After that, things get a little fuzzy. I remember a nurse giving me some kind of sedative through the IV in my hand. I saw little bubbles in the IV tube and thought perhaps they would go into my blood and kill me, but I didn’t feel too concerned; I mentioned it to someone and she said it was fine. Then I tried to make myself feel afraid and couldn’t. This should have been scary, but obviously it wasn’t. I’ve always been apprehensive about anxiety medication, which is why I haven’t yet used any of the Xanax my oncologist in Bloomington gave me. I worried that if I were on it, I would be so anxious about its effect on my brain that my head would implode. It’s nice to know that this worry, like so many of my worries, was insane.

Eventually they wheeled me into a brightly lit room and put an oxygen mask over my face, and that is all she wrote. The next thing I knew I was back in the room I’d started in and the nurse was telling me that there was no cancer in my lymph nodes.

Before you bust out the champagne, I should mention that this is just a preliminary result: I think they have to do a more involved lab test or something. I don’t see how they could have had biopsy results so quickly. But it is certainly reason for cautious optimism.

I spent the rest of the day zonked out on codeine and watching How I Met Your Mother. My armpit is really sore – one of the cats decided, having taken no interest in me to date, that I would like my torso massaged and walked on. But the biopsy is over and tomorrow I have a day off from doctors, so that’s all good news as well.

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Ever since the diagnosis last week, I have been at pains to be kept stimulated and amused. My boyfriend, J, has been extremely helpful in this regard. The day after my initial diagnosis he drove an hour and 45 minutes each way to the Museum of Miniature Houses, six rooms of teeny tiny food and furniture and bedding and oh my goodness it was amazing. Every time I start freaking out I just visualize a 2 cm diameter soup tureen and feel much more serene.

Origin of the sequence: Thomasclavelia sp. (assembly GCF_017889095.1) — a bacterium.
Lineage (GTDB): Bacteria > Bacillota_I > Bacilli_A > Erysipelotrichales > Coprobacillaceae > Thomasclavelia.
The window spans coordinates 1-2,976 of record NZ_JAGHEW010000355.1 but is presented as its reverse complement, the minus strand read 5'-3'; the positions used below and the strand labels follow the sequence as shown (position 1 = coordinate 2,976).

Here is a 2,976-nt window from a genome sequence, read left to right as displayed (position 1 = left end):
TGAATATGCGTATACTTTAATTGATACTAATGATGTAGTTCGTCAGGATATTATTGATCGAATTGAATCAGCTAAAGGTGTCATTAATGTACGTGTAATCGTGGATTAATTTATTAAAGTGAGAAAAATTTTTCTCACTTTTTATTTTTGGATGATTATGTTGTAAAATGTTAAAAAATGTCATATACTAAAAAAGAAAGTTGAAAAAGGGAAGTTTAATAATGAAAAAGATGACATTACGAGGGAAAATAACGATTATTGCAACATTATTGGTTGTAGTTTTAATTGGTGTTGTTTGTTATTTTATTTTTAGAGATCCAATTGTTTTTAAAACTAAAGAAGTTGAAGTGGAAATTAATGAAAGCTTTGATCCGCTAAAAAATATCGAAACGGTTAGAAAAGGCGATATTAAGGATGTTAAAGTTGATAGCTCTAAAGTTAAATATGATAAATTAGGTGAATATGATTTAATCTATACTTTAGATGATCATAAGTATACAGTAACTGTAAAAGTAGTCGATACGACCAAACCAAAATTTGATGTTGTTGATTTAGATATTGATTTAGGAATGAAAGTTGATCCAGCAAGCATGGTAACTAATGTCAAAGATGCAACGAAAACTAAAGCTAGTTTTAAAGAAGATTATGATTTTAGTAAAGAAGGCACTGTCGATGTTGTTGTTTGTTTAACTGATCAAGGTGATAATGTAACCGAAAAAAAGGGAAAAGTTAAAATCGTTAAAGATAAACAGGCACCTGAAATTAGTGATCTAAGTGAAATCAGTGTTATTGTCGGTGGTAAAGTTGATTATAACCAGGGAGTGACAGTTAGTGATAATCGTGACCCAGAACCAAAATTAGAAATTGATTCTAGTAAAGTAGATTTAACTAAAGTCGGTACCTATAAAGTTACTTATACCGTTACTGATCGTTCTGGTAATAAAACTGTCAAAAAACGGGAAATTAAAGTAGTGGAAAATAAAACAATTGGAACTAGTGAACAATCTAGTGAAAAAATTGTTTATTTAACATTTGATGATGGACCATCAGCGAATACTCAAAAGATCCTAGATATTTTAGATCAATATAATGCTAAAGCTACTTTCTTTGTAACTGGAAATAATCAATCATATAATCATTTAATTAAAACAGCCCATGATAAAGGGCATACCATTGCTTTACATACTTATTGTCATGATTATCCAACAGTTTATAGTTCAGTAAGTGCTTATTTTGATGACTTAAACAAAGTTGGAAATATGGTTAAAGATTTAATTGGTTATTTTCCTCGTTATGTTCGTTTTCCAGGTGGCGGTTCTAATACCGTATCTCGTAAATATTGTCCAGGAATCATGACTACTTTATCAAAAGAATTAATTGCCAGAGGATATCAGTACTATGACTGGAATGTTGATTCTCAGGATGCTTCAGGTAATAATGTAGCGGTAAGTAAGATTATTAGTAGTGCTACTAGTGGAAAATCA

Another thing that has brought me joy lately is walking my dad’s law partner’s dog, London. London is a very fair golden retreiver – she is almost white, and so so beautiful. Whenever I walk London people want to be my friend – yesterday in the park some guy started telling us everything we ever wanted to know about Vizslas, his breed of choice, and small children crowded up against her to pat her silky head. London is so friendly and gentle and beautiful that she is well worth sneezing for a few hours. I am already thinking about who I know in Bloomington who might let me walk their dog.

Yesterday J and I also went to a batting cage, which was fun although not, I think, a remarkably efficient use of $10. I hadn’t hit a ball in years though, so I had fun and I got a couple of okay hits. J is trying to practice hitting left-handed because those are the rules on his softball team, and he did very well.

Lots of other things have given me joy lately: old episodes of How I Met Your Mother, harmonizing on “Birdhouse in Your Soul” in the car, our wonderful Easter picnic. In fact I think I have crammed an unusual amount of joy into the last week since I found out I have cancer, and I hope this will continue to be the case.

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Hi. Do me a favor, go examine your breasts. Yes, even if you’re under 40 – I am 23 and I was diagnosed last week. Yes, even if you have no family history of breast cancer – I don’t either. Yes, even if you’re a dude – men get breast cancer too. Just go do this thing for me. I’ll wait.

Did you find anything? I hope not, but if you did, go to the doctor and make him or her give you a breast exam. Maybe they will tell you it is just a cyst. If this happens, you do not get to let the matter slip from your mind and start thinking about cupcakes instead. You need to keep an eye on your situation in case there are any changes, and you need to follow up.

It’s been over a week since I received my initial diagnosis, and most of the news since then has been good. I have stage 2 invading ductal breast cancer, the most common kind. I am starting chemo in a week or two, and after chemo I’ll have surgery (don’t know yet what kind) and then probably a little radiation, just for good measure.

People keep asking me if I have questions. I already asked the only one that really matters – am I going to die – and the answer was no. Then I asked a bunch of questions that don’t matter. Then I ran out of questions, but still they keep asking me. So the other day when someone at the hospital asked me whether I had any questions about radiation therapy, I asked with a perfectly straight face, “Approximately what percent of patients develop super powers as a result of this treatment?”

The nurse smiled faintly – a very cancer-hospital type of smile – and said she couldn’t make any guarantees. My father said, “I’m afraid, honey, that we’ve already discovered your genetic mutation.” I am Cancer Lass! with the proportional cancer of a much older woman!

Anyway. I have no doctor appointments, MRIs, PET scans, bloodwork, biopsies, or Irish dance classes scheduled for today, so I’m going to go romp in the sunshine. You should too.

Put on some sunscreen.

And examine your damn breasts.